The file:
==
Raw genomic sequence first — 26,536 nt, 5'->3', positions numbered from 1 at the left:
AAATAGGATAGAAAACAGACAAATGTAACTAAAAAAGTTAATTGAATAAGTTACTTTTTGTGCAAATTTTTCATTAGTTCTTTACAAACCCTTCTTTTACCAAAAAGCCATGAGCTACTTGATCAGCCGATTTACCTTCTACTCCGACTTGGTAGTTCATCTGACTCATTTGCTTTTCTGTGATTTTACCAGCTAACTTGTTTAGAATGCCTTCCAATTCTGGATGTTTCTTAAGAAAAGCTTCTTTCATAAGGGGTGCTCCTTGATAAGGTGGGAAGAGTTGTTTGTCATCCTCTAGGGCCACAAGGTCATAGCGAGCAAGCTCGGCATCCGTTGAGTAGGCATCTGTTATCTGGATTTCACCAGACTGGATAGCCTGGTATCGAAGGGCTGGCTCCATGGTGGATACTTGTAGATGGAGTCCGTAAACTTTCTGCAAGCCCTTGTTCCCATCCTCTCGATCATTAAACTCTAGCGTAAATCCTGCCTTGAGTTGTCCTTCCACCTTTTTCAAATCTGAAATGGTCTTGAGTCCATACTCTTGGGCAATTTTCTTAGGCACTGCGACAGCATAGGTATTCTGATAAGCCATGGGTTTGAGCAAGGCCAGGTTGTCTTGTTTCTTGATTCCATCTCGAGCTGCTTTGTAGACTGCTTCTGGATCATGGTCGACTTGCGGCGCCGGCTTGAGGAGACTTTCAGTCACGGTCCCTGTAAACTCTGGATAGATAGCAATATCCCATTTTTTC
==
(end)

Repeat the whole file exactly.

Raw genomic sequence first — 26,536 nt, 5'->3', positions numbered from 1 at the left:
AAATAGGATAGAAAACAGACAAATGTAACTAAAAAAGTTAATTGAATAAGTTACTTTTTGTGCAAATTTTTCATTAGTTCTTTACAAACCCTTCTTTTACCAAAAAGCCATGAGCTACTTGATCAGCCGATTTACCTTCTACTCCGACTTGGTAGTTCATCTGACTCATTTGCTTTTCTGTGATTTTACCAGCTAACTTGTTTAGAATGCCTTCCAATTCTGGATGTTTCTTAAGAAAAGCTTCTTTCATAAGGGGTGCTCCTTGATAAGGTGGGAAGAGTTGTTTGTCATCCTCTAGGGCCACAAGGTCATAGCGAGCAAGCTCGGCATCCGTTGAGTAGGCATCTGTTATCTGGATTTCACCAGACTGGATAGCCTGGTATCGAAGGGCTGGCTCCATGGTGGATACTTGTAGATGGAGTCCGTAAACTTTCTGCAAGCCCTTGTTCCCATCCTCTCGATCATTAAACTCTAGCGTAAATCCTGCCTTGAGTTGTCCTTCCACCTTTTTCAAATCTGAAATGGTCTTGAGTCCATACTCTTGGGCAATTTTCTTAGGCACTGCGACAGCATAGGTATTCTGATAAGCCATGGGTTTGAGCAAGGCCAGGTTGTCTTGTTTCTTGATTCCATCTCGAGCTGCTTTGTAGACTGCTTCTGGATCATGGTCGACTTGCGGCGCCGGCTTGAGGAGACTTTCAGTCACGGTCCCTGTAAACTCTGGATAGATAGCAATATCCCATTTTTTC